Our son Yonatan came home last Christmas from the theater and related an observation. On the way from the theater to the lobby he noticed that parents were instructing the children to ask Santa Claus for candy with a “please”, and after getting the treat say “thank you”. Yonatan went to the lobby and was surprised and puzzled. He found that the children indeed said “please” and “thank you”, but that their parents came along and took their own treats, saying nothing.
“The parents of these parents must have told them to say ‘please’ and ‘thank you’, yet they didn’t seem to learn it.” He said. “Do you think these children are also going to stop saying “thank you” when they grow up?”
What do we expect a child to learn when we tell him: “Say thank you to your friend”? Most parents believe that the child will learn to be grateful and to express her sense of gratitude. But do children learn these things by being told to do them? How did we feel as children when told to say “thank you”? When did we really develop a sincere sense of gratitude? Did saying “thank you” before we had the feeling to match the words make us grateful? Or did we develop a sense of gratitude later on in no regard to those instructions? Is it possible that some of us feel resentful when needing to thank someone, share, or apologize, because as children we hated doing these things?
Maybe we are dealing with our inability to trust. Is it possible that gratitude is not likely to be felt by a child or at least not in the way adults feel and express it? Could it be that when childhood needs are fully satisfied, gratitude will naturally develop? Perhaps we need to allow children to observe gratitude, generosity, and kindness, rather than teach these behaviors to them.
What do they learn by being told?
If telling a child to say “thank you” (and other manner words and actions) does not teach her/him to authentically feel and express gratitude – what does it teach?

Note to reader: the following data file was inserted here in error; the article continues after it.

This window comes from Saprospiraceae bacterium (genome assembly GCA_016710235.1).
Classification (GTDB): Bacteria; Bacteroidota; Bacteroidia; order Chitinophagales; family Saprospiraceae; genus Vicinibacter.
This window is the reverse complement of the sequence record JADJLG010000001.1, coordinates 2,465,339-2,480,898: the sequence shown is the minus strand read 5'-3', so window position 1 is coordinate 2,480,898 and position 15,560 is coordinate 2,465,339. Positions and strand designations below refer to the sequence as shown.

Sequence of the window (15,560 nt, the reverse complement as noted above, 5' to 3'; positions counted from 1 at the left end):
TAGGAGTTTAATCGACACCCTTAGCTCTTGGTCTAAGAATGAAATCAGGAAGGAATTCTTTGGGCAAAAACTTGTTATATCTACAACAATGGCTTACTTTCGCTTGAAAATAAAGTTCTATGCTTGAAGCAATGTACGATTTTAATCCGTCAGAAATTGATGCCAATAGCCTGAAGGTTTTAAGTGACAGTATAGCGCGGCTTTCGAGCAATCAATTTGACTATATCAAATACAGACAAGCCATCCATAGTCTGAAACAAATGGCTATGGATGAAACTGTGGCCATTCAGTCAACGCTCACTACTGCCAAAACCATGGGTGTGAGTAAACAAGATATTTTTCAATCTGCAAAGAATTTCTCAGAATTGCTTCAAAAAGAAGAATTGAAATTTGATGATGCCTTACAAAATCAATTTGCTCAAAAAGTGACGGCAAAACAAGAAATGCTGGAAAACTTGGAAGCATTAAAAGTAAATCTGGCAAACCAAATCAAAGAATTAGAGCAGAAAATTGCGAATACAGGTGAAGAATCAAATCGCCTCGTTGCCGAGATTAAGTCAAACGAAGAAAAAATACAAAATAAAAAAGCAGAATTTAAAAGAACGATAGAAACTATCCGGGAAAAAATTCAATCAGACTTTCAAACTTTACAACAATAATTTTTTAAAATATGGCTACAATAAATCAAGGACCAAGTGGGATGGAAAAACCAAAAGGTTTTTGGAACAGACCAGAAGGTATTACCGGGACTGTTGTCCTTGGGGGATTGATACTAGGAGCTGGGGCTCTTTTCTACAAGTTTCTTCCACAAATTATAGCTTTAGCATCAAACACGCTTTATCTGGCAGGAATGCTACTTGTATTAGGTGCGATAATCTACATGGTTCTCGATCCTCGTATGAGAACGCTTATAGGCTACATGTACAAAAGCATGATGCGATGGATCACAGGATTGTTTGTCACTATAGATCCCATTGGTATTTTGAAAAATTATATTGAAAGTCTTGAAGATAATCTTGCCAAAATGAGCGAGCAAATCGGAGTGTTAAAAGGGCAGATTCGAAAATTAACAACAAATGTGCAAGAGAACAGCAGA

A few possible things:
1. The child learns that telling others what to say or do is “good manners”. The content of the “talk” is practically lost, as the child is mostly aware of the fact that someone is telling her what to do.
2. A less obvious message is the one: “I cannot trust myself to know what to say or do; I should rely on adults (authority) and obey instruction” (dependency, being a follower).
3. Linked to the previous one is “I cannot know on my own what to say or do, therefore I am not good enough” (low self-esteem and feeling inadequate and incapable).
4. A similar feeling of inadequacy can spring out of self-doubt: “Why don’t I feel like saying ‘thank you’? Something must be wrong with me”.
5. A child learns to be phony and even simply to lie: “I don’t really feel like saying anything, (sharing, helping…), I guess I am supposed to lie, pretend, or put on a show that does not reflect my real inner experience”.
6. The child learns to hate sharing or saying “please” and “thank you”, as his formative memory of doing so is that of resentment, being controlled, and being unreal. In doing something while not wanting to do it, he is learning to hate the expression of being grateful (sharing, etc.) and the natural authentic development of his manners can be delayed.
One aspect of manners that we hurry to teach is responding to an adult’s (disrespectful) inquiry about name and age: “Tell the woman how old you are, Johnny” is an instruction we give when we feel embarrassed for our child’s lack of responsiveness. One of my three children never responded to the probing of adults until well after he was 7. In every such interaction, I was on his side, defending his need. I would say to the inquirer: “He doesn’t seem to want to talk to you” and smile, adding: “I can talk to you if you wish”. In later years I found out by asking, that Lennon became interested in sharing information about himself, but wanted me to speak for him. I then started to handle those circumstances differently. I would turn to Lennon and ask: “Do you wish that I would tell Earl about you?” Sometimes he would want it, other times he wouldn’t, and I simply followed his request. Lennon now feels comfortable and confident enough to respond to most people’s questions, or – more rarely now – to say that he doesn’t want to. His choices are clearly related to the person’s authenticity. He is allergic to phony talk.